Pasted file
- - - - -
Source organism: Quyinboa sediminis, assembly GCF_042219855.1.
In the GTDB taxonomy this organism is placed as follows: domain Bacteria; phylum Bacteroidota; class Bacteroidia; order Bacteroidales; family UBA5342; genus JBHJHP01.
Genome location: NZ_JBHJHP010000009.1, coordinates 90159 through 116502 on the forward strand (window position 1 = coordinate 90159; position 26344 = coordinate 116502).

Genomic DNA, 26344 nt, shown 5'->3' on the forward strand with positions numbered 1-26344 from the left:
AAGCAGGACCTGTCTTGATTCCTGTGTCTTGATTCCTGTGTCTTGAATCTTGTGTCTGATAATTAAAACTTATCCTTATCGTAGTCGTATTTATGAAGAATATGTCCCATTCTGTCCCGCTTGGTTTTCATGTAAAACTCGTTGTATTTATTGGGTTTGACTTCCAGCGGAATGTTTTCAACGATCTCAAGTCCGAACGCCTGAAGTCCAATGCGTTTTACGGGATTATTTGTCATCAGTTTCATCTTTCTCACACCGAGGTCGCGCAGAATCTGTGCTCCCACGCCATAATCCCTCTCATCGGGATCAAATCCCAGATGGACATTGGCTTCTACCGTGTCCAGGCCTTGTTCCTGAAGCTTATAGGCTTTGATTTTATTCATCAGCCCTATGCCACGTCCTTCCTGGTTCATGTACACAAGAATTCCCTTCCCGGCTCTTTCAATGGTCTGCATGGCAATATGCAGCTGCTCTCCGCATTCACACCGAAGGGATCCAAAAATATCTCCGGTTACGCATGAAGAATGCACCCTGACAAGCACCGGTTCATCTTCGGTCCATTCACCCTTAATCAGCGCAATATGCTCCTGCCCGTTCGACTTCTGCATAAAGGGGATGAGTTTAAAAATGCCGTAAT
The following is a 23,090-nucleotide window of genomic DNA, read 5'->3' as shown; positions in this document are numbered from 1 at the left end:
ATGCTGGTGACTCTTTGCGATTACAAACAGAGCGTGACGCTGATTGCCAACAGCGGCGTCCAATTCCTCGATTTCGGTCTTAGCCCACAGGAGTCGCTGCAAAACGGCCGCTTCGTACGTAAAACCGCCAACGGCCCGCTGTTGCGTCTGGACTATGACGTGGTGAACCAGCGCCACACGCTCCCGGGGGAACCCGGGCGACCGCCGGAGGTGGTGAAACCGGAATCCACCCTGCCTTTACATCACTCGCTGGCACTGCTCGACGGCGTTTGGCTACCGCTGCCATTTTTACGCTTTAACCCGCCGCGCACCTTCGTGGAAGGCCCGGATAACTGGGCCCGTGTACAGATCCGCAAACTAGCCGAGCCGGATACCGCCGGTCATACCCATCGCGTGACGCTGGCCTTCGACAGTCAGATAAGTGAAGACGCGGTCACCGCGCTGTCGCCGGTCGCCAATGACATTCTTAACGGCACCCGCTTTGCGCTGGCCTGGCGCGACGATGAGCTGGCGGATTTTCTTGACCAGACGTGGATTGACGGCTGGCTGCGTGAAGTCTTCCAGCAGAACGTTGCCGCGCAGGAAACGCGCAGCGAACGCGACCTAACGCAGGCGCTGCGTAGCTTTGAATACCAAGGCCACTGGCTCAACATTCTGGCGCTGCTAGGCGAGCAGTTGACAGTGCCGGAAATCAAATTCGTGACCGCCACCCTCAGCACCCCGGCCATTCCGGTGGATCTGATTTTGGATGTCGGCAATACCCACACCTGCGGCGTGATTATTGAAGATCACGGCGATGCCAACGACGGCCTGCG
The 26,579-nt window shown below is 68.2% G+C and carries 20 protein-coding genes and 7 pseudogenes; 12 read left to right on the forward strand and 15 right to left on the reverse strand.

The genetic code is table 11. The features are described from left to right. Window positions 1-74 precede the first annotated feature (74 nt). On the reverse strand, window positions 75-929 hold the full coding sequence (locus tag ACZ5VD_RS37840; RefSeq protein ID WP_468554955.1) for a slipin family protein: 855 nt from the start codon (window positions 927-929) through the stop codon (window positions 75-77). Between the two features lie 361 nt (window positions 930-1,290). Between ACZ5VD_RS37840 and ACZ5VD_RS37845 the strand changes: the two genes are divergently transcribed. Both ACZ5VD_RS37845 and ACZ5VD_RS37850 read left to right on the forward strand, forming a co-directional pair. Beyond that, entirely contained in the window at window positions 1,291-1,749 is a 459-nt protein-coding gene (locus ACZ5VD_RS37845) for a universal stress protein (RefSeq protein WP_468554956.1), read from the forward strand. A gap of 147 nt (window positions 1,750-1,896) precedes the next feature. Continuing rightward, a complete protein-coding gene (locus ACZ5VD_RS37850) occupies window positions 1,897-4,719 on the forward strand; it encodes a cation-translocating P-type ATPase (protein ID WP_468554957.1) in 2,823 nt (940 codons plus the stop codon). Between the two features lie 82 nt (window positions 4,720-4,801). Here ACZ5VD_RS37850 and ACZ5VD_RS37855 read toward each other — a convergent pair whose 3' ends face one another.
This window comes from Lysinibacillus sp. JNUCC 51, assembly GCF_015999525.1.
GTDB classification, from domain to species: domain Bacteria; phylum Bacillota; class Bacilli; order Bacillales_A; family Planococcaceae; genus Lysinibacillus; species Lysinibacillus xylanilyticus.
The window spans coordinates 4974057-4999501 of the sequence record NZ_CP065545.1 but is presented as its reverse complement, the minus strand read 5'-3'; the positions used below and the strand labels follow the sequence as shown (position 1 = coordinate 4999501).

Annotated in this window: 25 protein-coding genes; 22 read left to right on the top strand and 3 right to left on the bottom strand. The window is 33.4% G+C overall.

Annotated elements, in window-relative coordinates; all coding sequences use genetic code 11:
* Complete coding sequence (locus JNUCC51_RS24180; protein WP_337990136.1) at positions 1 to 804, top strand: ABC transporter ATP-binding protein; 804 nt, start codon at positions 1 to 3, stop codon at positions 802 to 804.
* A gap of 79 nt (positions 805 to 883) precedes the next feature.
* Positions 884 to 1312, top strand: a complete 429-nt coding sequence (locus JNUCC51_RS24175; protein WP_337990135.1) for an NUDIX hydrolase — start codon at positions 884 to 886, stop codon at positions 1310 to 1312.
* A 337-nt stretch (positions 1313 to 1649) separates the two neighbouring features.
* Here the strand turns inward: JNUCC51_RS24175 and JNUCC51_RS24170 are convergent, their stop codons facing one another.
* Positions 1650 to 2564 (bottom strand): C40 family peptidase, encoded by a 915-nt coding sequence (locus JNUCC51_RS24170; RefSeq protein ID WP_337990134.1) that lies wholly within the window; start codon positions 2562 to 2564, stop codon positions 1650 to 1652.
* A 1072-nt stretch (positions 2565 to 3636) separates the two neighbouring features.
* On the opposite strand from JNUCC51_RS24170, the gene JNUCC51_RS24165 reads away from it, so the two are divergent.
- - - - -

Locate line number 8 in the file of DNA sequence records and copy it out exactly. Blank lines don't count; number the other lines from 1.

The 26,579-nt window shown below is 68.2% G+C and carries 20 protein-coding genes and 7 pseudogenes; 12 read left to right on the forward strand and 15 right to left on the reverse strand.